Rahul Bajaj was a doyen of Indian industry, and a rare brave man who spoke his mind under all circumstances. His passing away is the end of an era in which he played a major role–from operating in the licence-permit raj, to competing in the liberalized regime, to establishing India’s position as an industrial force to be reckoned with.
What made him ‘him’ was surely shaped by his family influences—especially his grandfather, Jamnalal Bajaj. And that is whom we talk about today.
Jamnalal Bajaj was considered Gandhiji’s fifth son, and adopted all his values—from Ahimsa, to his dedication to the poor, to his commitment to locally made goods, to his patriotic spirit. Shri Bajaj was an active member of the Congress Party, and gave up the Rai Bahadur title conferred on him by the British Government and joined the non-cooperation movement. He fought for the admission of Harijans into temples, and in the face of strong objections, opened up his own family temple in Wardha—the first temple in the country to do this.
Wardha, Maharastra was where Jamnalal’s family was settled, and that is how it came to play such an important part in the Freedom Struggle. When Gandhiji left the Sabarmati Ashram at Ahmedabad for the Dandi March, he vowed not to go back till freedom was achieved.
Jamnalal had earlier spent time at Sabarmati Ashram with his family, and had been deeply moved by the experience. He invited Gandhiji to come to Wardha and set up an Ashram there after the Dandi March. And thus did the Sewargram Ashram come up there, and Wardha become the centre of the Freedom Movement.
A few years ago I was privileged, during a visit to Wardha, to visit Bajajwadi, where critical meetings with regard to the freedom struggle were held, marked by the presence of not only Gandhiji but also Jawaharlal Nehru, Dr. Rajendra Prasad, Maulana Azad, Sarojini Naidu, Sardar Patel, Netaji Subhas Chandra Bose, Dr. Pattibhi Sitaramayya among many others. All of them stayed there when they came for meetings and discussions. The historical resolution calling for the Quit India movement was signed at Bajajwadi.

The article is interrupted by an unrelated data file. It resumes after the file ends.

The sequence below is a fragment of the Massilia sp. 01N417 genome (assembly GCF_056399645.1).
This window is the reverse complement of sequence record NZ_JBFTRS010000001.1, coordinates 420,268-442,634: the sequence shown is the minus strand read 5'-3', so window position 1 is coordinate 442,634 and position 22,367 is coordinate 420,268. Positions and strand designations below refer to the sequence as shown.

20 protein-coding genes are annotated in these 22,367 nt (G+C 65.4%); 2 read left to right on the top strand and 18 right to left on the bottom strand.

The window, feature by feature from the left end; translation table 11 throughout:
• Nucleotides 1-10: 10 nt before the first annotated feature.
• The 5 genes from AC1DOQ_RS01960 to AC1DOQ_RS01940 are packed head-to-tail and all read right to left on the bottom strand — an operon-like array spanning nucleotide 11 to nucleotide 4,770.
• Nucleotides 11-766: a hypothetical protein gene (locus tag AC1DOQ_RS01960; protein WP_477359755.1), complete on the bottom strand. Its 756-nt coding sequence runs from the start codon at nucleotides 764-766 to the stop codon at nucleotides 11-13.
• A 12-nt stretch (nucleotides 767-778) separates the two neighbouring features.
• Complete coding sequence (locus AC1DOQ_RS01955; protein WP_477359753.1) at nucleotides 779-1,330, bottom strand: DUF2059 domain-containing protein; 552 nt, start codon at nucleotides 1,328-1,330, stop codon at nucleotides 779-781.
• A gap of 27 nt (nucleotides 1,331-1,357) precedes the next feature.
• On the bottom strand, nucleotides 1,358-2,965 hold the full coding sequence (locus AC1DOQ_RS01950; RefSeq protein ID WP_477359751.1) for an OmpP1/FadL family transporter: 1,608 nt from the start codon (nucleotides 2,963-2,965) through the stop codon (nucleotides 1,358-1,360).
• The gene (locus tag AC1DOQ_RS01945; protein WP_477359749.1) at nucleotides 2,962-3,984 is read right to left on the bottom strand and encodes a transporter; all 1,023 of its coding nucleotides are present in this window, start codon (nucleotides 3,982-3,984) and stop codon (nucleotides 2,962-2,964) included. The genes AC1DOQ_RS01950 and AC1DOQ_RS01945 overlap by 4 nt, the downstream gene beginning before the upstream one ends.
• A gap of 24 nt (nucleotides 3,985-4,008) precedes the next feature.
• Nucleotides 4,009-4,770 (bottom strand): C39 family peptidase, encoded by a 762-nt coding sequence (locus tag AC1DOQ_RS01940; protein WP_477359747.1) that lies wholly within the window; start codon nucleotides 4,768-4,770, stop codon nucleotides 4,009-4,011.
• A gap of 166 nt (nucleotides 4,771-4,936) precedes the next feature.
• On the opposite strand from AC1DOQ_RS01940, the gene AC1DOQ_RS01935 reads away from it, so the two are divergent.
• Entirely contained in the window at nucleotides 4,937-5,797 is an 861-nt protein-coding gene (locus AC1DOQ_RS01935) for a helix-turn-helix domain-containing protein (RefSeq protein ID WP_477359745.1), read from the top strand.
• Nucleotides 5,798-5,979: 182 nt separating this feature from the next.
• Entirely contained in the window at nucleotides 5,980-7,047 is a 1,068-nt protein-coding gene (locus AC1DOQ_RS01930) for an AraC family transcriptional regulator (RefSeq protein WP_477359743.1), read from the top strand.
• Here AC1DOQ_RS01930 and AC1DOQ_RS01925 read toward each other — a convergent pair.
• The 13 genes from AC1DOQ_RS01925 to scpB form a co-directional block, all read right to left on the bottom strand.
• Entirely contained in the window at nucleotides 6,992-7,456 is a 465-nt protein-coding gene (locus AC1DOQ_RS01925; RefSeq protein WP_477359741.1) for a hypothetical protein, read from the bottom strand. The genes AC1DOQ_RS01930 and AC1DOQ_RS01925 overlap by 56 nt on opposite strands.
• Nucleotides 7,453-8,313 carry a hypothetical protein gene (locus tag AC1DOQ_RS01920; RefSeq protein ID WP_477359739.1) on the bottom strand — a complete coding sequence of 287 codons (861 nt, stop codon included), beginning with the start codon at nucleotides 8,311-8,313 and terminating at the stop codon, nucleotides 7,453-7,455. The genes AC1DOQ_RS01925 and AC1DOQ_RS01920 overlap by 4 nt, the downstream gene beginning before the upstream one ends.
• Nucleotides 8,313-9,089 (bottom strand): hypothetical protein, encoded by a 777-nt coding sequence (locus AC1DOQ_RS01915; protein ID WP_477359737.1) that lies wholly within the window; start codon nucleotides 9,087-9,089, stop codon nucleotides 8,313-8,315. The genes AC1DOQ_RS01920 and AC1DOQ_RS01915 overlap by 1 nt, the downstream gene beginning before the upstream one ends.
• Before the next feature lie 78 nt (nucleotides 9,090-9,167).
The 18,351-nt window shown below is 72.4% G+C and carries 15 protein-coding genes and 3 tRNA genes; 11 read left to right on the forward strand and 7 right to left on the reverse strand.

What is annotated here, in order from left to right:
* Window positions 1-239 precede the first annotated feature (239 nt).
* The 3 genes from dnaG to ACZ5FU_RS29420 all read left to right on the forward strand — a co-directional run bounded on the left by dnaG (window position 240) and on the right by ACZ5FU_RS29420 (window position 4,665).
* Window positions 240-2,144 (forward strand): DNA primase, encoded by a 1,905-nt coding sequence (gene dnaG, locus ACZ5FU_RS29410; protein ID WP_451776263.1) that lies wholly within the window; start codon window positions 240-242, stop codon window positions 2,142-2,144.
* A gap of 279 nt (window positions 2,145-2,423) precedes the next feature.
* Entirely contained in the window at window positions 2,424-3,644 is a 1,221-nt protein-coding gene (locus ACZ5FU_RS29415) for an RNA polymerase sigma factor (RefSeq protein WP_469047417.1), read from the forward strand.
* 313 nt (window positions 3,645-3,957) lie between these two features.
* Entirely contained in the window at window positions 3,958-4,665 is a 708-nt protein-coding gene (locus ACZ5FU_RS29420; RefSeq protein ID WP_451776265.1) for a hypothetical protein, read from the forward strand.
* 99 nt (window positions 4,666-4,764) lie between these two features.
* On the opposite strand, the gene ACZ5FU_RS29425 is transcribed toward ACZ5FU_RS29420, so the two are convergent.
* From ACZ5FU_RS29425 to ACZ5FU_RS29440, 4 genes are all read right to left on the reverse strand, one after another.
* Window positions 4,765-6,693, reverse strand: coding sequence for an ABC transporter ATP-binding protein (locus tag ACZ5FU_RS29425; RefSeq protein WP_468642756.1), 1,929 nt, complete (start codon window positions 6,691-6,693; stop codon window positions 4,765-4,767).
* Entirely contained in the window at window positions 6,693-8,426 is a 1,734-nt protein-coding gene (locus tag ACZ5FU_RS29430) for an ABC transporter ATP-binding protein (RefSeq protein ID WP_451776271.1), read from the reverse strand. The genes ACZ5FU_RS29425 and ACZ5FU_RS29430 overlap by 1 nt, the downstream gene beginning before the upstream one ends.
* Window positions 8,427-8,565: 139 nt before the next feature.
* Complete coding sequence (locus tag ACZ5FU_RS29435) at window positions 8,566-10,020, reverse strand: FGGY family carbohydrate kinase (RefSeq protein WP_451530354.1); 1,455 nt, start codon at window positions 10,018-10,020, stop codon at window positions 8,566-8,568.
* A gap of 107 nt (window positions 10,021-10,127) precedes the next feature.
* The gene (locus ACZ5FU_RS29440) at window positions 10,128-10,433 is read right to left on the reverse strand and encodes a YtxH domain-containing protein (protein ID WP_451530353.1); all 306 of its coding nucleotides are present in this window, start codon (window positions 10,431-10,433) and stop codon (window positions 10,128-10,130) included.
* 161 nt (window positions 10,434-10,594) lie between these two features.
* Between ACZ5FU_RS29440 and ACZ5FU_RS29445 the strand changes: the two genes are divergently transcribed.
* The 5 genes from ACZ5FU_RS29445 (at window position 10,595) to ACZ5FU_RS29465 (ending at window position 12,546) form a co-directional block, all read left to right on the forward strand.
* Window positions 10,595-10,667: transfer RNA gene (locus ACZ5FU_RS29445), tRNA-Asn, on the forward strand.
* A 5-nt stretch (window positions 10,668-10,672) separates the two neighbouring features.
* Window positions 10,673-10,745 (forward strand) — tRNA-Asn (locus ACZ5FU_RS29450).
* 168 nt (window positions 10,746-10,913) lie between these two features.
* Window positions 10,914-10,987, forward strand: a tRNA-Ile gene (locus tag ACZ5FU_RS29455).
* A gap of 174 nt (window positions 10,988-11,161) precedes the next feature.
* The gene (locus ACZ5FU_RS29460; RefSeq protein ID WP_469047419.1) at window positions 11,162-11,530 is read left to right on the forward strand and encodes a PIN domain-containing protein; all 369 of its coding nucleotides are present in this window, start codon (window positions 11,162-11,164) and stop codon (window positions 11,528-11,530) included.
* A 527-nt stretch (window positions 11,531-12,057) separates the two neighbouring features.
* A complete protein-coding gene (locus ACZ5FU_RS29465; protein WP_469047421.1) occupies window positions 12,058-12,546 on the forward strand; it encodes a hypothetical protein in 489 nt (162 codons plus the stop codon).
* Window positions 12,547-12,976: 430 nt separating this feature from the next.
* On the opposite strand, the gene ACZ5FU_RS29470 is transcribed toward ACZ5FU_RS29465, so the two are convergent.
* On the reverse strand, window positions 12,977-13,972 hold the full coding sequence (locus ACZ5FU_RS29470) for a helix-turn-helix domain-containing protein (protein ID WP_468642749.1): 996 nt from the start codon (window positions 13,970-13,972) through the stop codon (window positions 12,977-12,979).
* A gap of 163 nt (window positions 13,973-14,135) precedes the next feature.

Wardha was also the site where the Gandhiji’s idea of Nai Talim or New Education was developed, discussed at a National Education Conference in 1937, and put into practice at a model school.
The basic tenets of Nai Talim were:
- That education should include a “reverent study of all religions.”
- Education meant lifelong learning
- And a re-definition of the role of the teacher, which is summed up by him as : “A teacher who establishes rapport with the taught, becomes one with them, learns more from them than he teaches them. He who learns nothing from his disciples is, in my opinion, worthless. ..In this way, a true teacher regards himself as a student of his students.”
Another important initiative rooted close to Wardha was Maharogi Seva Samiti, the first indigenous leprosy care centre in India. Manohar Diwan, one of Gandhi’s followers became the first non-missionary Indian to work on leprosy, and set up the centre under the guidance of Vinoba Bhave and Gandhiji in 1937.
Jamnalal Bajaj was deeply involved in the freedom movement and every one of these political and social reform movements. Apart of course to his involvement in business and the founding of the Bajaj Group.
And thus was Rahul Bajaj’s role cut out for him!